Huberman: I was starting to get a lot of questions. I was kind of surprised. I thought, “Well, maybe I’m male, which is why they feel comfortable asking me.” But people were asking about pornography, and they were asking – I’ll just be direct. They were asking whether or not masturbation was bad. They were asking whether or not masturbation with ejaculation was particularly bad, and here’s my stance on this. I’m a biologist and a neuroscientist, not a psychologist. But what we know for sure is that if an individual repeatedly engages in this circuity – let’s say masturbation and pornography – with increasingly potent forms of stimulation that are on a screen, a couple of things happen.
First of all, what’s being reinforced? What’s being reinforced is a high dopaminergic response to watching other people engage in sexual behavior, which is very different than being in a first-person sexual experience. Right there, you know that what’s being reinforced is not actually any kind of improvement in communication skills…
Peterson: It’s voyeurism.
Huberman: It’s voyeurism. As these questions started to come in more and more, I realized there were a lot of undertones of people talking about fear of, or experiencing sexual dysfunction, which clearly pornography can lead to. Here I’m specifically talking about males. I actually don’t know the literature on females.
Peterson: Females don’t use visual pornography to the same degree, they use literal pornography.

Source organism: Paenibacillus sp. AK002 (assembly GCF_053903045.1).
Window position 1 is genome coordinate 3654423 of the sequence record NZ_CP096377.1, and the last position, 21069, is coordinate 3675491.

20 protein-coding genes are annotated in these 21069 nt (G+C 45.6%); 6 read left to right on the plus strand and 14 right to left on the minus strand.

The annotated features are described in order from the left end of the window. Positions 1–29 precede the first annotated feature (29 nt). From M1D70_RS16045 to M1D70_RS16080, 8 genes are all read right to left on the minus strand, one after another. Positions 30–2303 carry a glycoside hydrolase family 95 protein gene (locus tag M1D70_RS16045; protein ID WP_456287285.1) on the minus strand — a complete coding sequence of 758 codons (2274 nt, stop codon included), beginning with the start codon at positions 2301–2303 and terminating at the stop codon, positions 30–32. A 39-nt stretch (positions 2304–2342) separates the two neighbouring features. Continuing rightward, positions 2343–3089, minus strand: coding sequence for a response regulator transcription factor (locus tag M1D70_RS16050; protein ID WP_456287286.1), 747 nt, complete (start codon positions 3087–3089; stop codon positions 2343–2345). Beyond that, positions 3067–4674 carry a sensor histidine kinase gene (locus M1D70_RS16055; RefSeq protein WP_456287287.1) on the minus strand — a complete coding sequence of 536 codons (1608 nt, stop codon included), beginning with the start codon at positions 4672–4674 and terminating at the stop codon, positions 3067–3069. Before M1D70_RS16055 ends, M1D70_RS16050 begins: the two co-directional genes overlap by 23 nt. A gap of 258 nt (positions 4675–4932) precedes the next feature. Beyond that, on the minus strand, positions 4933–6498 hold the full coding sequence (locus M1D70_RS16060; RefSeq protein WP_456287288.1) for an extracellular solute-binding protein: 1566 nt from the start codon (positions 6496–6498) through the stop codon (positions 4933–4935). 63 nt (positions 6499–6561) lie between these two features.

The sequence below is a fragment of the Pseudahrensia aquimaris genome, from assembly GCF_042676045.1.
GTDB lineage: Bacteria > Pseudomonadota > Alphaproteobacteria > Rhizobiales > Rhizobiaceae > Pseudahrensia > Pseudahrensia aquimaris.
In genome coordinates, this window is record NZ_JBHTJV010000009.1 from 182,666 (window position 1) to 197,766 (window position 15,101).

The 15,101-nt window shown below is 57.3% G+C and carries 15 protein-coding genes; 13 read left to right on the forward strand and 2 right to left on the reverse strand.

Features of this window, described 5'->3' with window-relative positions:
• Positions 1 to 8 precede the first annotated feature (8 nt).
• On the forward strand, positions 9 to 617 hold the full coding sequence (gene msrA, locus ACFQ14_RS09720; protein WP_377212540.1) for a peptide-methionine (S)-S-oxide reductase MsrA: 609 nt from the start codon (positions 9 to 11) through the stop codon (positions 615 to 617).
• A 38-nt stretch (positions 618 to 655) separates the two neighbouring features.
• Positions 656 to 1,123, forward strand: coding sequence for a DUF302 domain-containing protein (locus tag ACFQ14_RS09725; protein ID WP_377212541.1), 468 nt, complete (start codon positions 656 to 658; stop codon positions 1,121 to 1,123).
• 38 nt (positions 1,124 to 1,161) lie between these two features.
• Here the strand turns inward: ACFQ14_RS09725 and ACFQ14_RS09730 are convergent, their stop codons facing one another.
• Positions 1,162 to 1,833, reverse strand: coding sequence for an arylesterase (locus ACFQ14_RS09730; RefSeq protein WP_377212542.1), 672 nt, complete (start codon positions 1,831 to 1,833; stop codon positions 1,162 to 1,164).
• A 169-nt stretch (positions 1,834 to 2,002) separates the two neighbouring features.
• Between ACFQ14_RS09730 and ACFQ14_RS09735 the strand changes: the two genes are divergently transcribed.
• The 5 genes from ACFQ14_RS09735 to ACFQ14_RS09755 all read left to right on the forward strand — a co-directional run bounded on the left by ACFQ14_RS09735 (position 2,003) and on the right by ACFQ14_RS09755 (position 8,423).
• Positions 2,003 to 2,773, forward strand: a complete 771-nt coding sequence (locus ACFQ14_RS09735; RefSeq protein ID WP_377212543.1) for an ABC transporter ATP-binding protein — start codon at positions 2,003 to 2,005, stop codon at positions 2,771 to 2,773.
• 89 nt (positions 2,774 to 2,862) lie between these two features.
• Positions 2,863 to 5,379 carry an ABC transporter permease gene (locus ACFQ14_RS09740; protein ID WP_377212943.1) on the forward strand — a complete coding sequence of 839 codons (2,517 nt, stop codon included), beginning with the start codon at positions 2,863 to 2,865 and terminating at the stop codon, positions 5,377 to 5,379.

Huberman: I see. So you start to think about what happens in the cascade, or arc, of sexual arousal and orgasm. What happens is that initially it’s parasympathetically dominant. Which means if someone is too stressed, they can’t engage in sexual behavior. The arousal response doesn’t occur, the erection is blunted. But the actual orgasm response in ejaculation is strongly associated with the so-called sympathetic nervous system, which has nothing to do with sympathy. It’s a kind of stress response, and then it reverses to a parasympathetic response. And then a hormone called prolactin increases dramatically after ejaculation in males.
What does that do? That blunts dopamine release and testosterone for a very long period of time, which makes sense if pair bonding — you know in our species anywhere, there’s this idea that then other molecules will be exchanged with partners, pair bonding, potential for raising mates, etc. [will take place]. Without getting in to a huge discussion about that, the point is this: masturbation and pornography are potently tapping into the dopamine system and can undermine the very processes, which I consider healthy processes, of finding a mate, dating, communication, eventually, if it’s appropriate, sexual interaction, etc.